More interesting though is how I came to act in a French play. Professor Satyen Bose, besides being a great physicist, was also an acutely observant man, and it had not escaped his attention that I was regularly abstracting French novels from his library. They were invariably English translations. He accosted me, “If you like French literature so much, why don’t you learn French?” That planted an ambition in my head, and I joined the Alliance Francaise in Kolkata.
It was next door to my office, and I spent hours there beyond my lessons. I quickly found the institution, like some other teaching organizations, somewhat insensitive to students’ interests. I made several suggestions and representations, including to the director, to no avail. The members of the governing board were never seen, let alone found talking to the students – except when they came for parties. I took a radical decision. I stood as a candidate for the Alliance governing body in the next election. A well-known French scholar and his Gallic wife (whom I had marginally assisted in subtitling a Satyajit Ray movie) endorsed me officially.
All hell broke loose. Lady Ranu Mukherjee, who chaired the board, sent word that students are better suited to classes than the governing board. Pahari Sanyal, the popular actor, and Ila Dutt, sister of my admired poet Sudhindranath Datta, both close friends of the chairperson and board members, invited me for lunch and dissuaded me from my foolhardy venture, saying I had no chance of winning the requisite votes. They guessed wrong.
In the election two weeks later, I won the largest number of votes, outrunning all the others by quite a margin. I had simply taken a list of Alliance members and called and talked to practically all of them – which no board member had ever done. Lady Ranu Mukherjee changed her mind, called me the ‘youngest and bravest’ member and ordered champagne bottles to be opened.
That began my long innings at the Alliance Francaise and, when the invitation came to act in a French play about to be staged, I could hardly refuse. The play was Eugene Ionesco’s Rhinoceros, in which a small town in France finds its people, one by one, unaccountably turning into rhinos. Some doubt and dither, but they all eventually succumb to the change and become rhinos, until it is a complete tide of transformation – with the sole exception of a drunken, disorderly man who holds on tenuously to his humanity.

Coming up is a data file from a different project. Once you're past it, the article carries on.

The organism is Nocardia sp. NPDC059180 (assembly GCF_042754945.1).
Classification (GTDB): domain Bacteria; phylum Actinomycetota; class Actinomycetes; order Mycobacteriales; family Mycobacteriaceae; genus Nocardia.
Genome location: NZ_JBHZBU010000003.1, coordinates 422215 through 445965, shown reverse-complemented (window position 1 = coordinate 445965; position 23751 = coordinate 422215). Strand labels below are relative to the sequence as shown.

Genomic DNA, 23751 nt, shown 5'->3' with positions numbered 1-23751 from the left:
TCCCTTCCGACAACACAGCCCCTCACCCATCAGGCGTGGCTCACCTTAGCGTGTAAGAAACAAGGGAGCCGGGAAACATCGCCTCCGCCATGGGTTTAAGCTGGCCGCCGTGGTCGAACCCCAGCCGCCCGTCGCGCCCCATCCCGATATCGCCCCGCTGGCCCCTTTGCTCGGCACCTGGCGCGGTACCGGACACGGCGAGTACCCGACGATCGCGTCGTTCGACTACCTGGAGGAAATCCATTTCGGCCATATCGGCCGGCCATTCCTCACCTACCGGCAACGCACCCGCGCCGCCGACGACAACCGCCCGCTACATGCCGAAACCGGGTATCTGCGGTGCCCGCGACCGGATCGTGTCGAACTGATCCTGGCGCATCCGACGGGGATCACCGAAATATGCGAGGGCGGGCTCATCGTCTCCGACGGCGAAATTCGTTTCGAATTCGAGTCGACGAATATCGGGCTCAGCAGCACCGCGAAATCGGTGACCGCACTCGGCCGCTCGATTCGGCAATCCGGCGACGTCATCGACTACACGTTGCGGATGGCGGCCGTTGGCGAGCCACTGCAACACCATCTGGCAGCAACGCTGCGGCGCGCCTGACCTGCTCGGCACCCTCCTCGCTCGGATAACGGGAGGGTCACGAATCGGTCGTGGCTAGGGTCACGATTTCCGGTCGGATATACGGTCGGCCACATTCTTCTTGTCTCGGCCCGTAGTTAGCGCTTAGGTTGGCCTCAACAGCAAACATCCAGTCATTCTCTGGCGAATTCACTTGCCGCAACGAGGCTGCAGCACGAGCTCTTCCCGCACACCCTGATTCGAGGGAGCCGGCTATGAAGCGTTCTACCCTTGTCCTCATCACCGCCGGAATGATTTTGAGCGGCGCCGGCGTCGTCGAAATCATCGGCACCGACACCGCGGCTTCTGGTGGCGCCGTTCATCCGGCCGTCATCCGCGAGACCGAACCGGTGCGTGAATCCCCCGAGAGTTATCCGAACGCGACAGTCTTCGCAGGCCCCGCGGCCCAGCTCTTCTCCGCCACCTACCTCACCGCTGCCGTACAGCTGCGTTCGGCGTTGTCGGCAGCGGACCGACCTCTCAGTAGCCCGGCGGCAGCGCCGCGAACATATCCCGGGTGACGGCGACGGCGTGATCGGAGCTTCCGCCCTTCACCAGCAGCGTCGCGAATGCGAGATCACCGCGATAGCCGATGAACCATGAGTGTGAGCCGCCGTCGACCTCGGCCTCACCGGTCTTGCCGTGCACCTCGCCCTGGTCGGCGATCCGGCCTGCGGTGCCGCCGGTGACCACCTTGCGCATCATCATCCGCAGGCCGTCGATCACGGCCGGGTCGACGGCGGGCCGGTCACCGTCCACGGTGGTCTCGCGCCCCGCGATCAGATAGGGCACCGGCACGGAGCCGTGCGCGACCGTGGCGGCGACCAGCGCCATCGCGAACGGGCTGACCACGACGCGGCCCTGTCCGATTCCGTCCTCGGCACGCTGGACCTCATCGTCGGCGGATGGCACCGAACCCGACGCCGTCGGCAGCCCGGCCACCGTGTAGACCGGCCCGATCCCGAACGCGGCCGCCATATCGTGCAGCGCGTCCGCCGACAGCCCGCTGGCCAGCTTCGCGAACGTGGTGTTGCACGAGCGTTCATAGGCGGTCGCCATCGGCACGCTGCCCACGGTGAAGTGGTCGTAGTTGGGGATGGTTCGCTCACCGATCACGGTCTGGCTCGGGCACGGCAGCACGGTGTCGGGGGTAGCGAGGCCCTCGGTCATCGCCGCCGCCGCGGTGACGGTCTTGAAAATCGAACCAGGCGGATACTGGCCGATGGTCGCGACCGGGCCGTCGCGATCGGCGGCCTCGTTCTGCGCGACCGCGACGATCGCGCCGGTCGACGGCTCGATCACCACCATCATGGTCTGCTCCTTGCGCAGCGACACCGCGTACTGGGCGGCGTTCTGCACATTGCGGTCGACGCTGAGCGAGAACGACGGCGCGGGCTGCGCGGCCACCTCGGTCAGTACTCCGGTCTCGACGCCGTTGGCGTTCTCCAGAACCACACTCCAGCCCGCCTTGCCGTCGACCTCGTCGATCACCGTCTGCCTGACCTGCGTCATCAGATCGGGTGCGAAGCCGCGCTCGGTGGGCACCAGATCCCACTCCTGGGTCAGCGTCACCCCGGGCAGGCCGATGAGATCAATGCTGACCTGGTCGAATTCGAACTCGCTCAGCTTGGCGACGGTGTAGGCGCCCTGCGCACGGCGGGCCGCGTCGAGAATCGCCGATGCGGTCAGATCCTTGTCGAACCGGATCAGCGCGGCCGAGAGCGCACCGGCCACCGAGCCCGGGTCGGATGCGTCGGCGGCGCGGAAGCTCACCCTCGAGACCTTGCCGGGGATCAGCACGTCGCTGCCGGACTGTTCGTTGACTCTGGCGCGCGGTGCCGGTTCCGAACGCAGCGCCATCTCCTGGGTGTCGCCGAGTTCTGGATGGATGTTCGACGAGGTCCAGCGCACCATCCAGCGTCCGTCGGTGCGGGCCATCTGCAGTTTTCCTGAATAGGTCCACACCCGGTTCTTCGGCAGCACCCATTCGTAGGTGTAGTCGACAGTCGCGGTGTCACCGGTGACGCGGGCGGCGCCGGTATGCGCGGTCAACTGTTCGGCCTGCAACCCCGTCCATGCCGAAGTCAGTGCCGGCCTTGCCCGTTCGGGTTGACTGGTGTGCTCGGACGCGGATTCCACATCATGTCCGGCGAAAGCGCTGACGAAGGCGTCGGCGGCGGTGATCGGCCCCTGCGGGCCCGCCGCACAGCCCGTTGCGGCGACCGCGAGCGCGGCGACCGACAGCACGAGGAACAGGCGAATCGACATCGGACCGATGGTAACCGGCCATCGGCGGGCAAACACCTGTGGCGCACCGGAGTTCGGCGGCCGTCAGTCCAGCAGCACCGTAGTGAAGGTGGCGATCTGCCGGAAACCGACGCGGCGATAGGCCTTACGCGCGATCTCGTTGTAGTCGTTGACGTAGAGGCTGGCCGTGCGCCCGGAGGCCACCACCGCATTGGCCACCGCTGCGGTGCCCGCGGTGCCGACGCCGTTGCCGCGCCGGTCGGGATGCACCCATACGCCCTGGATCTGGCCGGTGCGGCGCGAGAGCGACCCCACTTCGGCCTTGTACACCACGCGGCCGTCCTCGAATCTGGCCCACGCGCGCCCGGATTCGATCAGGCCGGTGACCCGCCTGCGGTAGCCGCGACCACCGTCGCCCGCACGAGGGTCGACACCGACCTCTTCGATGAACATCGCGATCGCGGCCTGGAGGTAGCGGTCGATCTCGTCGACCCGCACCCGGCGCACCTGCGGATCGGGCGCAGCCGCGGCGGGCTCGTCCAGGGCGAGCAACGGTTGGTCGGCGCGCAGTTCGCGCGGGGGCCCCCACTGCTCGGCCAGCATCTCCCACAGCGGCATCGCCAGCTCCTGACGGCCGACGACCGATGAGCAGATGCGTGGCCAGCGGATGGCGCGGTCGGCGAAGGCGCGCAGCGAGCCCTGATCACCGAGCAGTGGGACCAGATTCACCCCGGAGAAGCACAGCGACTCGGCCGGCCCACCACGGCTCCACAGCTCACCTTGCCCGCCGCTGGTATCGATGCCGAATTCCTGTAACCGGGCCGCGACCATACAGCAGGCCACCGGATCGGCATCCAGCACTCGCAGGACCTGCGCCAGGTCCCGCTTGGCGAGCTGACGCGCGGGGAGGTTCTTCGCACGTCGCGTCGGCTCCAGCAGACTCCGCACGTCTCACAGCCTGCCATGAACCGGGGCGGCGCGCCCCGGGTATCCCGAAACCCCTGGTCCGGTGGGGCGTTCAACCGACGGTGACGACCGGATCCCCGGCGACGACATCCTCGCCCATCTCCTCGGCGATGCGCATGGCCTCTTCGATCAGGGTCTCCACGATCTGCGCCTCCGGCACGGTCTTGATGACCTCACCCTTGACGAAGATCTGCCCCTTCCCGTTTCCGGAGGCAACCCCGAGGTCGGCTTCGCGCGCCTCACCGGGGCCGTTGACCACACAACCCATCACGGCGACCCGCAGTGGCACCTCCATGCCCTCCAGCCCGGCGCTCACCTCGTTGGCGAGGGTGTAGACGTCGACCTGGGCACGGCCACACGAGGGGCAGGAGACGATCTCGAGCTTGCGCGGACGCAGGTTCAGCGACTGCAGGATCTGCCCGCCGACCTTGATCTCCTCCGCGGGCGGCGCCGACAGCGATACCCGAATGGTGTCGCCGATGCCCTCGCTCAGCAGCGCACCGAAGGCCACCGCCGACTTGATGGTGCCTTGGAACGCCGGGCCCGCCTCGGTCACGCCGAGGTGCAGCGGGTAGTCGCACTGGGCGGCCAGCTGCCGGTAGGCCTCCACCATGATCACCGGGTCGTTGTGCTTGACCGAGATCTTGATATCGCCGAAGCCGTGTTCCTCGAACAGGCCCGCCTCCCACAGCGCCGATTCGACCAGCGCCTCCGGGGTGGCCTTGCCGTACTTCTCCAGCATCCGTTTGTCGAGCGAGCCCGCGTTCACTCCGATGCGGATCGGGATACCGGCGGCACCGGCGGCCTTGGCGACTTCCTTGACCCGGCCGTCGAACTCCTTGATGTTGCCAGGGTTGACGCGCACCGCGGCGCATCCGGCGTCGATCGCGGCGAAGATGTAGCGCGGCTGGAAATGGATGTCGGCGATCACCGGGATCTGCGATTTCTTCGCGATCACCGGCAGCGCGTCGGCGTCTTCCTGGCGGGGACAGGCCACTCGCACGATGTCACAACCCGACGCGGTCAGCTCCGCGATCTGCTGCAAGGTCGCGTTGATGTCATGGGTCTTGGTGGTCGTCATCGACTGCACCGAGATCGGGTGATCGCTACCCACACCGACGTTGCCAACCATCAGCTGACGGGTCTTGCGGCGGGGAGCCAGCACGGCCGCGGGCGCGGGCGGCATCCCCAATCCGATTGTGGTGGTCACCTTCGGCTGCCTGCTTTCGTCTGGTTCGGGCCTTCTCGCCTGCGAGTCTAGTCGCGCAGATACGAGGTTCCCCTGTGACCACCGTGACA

Some go along with evil, because like Madame Boeuf they love the perpetrators. She literally rides a rhino. Some like the upright Jean argue vocally against evil, but, when the time comes, find themselves helplessly drawn to it. Some like the housewife complain about the depredations of evil, like the trampling of a pet cat, but then find it advantageous to keep quiet. Bureaucrats like tough Papillon and sensitive Dudar soon realize which side of their bread is buttered and join the big beasts. Some like the firemen, earnest workers all, begin to see the convenience of change and become a crash of rhinos. Even the sweet Daisy repudiates her heart, on the paradoxical premise that her lover does not understand love, for he does not follow the trend and choose to be a rhino. Finally, the entire town folk becomes a huge herd of rhinos, big, strong animals, shedding every vestige of their humanity. The sway of evil is absolute. Only one person, Berenger, a weak man addicted to drinks, from whom we expect the least, decides to be a firm holdout and never become a rhino.
In the play I had the innocent-looking but crypto-destructive role of Logician, a man who uses his specious syllogisms to justify whatever conclusions he finds it convenient to advance at any moment, however perverse his reasons are. I am sure we all know some clever, cultivated people Ionesco would happily identify with that character.